by Christa Van Daele, Good Work News March 2004
Public health educators, physicians, physiotherapists, hospital program directors, insurance plan administrators, nursing care specialists - why are these practitioners appearing as regular guests and panelists at The Working Centre? Over the past six months, a busy chain of learning, stimulating community outreach, and overlapping research activities have been steadily linking people and projects in a new body of adult education practices of The Working Centre. In the late fall of 2003, continuing into spring of 2004, both project staff and employment counselors alike met for hours at a time with co-coordinator Stephanie Mancini to lay the foundation steps for a new fast -paced project called Focus on Health Care.
The project’s goal: to provide intensive support, job search guidance, specialized language learning, and long-term career path assistance to highly educated new Canadians who have been practicing health care professionals in their country of origin. Identifying possible mentors in the health care community, bringing in specialized panels of health practitioners and administrators to comment on the organization of health care in Ontario, and putting new Canadians in direct touch with employers in their field are some of the most important ongoing activities now taking place in The Working Centre’s new health care initiative.
Dentists, nurses, several physicians with different specialties, an optometrist, several pharmacists, a laboratory technologist, and a speech language pathologist - the first pilot group represented a fairly complete range of the health professions. A second group met in February and March. In an already lively employment centre space, the appearance of the so-called “STIC” project – standing for Sector Specific Training and Information Counselling -- added one more going concern to other forms of employment supports at The Working Centre.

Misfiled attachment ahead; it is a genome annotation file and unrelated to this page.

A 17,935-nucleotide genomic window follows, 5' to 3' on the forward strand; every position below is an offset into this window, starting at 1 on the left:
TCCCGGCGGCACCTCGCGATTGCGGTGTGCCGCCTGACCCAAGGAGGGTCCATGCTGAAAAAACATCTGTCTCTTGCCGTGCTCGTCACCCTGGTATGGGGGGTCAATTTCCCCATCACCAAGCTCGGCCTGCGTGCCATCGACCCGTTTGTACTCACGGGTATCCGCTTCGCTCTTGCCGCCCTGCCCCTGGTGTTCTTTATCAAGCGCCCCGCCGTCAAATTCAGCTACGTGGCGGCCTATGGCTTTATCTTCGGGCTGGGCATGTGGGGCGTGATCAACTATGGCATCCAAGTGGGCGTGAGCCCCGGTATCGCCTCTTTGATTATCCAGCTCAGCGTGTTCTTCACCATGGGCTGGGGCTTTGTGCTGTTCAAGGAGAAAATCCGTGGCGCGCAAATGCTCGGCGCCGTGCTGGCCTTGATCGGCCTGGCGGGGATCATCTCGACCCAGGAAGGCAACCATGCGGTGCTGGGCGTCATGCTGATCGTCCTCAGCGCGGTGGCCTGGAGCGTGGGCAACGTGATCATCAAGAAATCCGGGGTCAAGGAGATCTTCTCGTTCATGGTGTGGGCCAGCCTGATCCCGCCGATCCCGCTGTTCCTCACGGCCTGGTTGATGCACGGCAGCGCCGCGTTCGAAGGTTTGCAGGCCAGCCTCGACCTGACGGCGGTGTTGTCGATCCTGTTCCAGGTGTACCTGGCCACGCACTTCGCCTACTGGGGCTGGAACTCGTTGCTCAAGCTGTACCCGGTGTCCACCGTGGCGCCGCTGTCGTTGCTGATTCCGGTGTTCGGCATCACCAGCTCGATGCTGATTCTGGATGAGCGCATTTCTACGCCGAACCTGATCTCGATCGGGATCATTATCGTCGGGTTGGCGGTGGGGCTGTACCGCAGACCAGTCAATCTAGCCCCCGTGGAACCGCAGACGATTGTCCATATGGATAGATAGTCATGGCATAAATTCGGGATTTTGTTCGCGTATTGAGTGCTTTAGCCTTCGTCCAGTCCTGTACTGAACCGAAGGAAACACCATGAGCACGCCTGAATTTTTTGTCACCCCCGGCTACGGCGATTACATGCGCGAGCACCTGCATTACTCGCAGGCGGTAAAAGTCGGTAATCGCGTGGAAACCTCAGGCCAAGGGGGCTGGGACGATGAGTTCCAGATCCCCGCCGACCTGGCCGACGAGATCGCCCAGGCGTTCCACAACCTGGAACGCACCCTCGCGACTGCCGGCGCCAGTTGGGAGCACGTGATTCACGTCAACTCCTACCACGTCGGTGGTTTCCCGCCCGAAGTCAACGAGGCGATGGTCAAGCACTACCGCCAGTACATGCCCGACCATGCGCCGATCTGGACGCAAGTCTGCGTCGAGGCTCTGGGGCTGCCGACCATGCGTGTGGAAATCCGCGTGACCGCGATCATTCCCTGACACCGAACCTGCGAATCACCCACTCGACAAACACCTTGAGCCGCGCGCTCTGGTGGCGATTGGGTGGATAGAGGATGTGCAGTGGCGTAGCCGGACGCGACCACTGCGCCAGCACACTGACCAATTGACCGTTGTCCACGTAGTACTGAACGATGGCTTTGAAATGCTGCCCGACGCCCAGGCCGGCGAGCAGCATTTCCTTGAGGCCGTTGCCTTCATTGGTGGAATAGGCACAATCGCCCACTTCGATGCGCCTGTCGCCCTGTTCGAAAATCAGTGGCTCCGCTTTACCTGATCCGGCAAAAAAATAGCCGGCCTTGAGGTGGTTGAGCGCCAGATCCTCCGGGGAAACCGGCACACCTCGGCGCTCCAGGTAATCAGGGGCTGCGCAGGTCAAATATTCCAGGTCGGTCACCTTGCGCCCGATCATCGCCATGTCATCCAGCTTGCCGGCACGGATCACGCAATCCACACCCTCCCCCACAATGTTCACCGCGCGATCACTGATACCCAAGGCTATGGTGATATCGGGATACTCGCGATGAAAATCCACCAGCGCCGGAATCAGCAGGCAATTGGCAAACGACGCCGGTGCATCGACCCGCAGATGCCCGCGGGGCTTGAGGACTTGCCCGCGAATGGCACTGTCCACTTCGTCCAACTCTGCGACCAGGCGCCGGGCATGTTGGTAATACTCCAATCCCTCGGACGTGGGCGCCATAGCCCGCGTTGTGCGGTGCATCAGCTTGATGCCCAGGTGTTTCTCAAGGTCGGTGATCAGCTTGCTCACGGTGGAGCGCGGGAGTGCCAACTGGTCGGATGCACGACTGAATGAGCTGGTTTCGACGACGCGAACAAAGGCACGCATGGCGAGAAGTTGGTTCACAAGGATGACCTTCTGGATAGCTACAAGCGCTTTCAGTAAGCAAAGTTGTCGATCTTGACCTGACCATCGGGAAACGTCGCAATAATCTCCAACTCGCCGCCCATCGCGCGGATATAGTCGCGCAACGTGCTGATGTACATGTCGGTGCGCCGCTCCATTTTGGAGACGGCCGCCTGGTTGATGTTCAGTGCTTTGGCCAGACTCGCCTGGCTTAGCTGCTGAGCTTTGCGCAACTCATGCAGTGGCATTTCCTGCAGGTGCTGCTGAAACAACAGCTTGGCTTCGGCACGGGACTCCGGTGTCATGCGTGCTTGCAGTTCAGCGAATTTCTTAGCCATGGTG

Today, in the spring of 2004, participants who have completed the project in late 2003 are moving forward in encouraging job search steps. Touring hospitals, public health offices, pharmacies, and diverse private practice settings, participants gradually attained a more hands-on sense of the employment opportunities that could be open to them in the local labour market. In fact, they heard some good news on a number of fronts from visiting guests. A number of local hospital administrators who visited The Working Centre, as well as labour market analyst Ray Gormley from HRD Canada, shared labour market forecasts of promising career opportunities in nursing, medicine, pharmacy, laboratory technology, and paraprofessional roles in the years to come.
In the course of the project, some participants went on to get their educational and professional credentials assessed. With a counsellor and many highly focused web-based resources aimed at internationally trained individuals, they planned out what steps they might take to resume careers in their chosen profession. As well, with the help of community outreach activity carried out by the Working Centre’s “health sector team”, some have identified personal mentors to help them with long term planning. A key part of continuing outreach in 2004 is helping a New Canadian build the professional contacts necessary to keep making informed career choices in the future. Commented one program participant, a physician: “It was so important for me to get a mentor… the course was important because it helped me in innumerable ways to get information about my profession. We got to know the functioning of the hospitals here. This will definitely help me in my licensing exams.”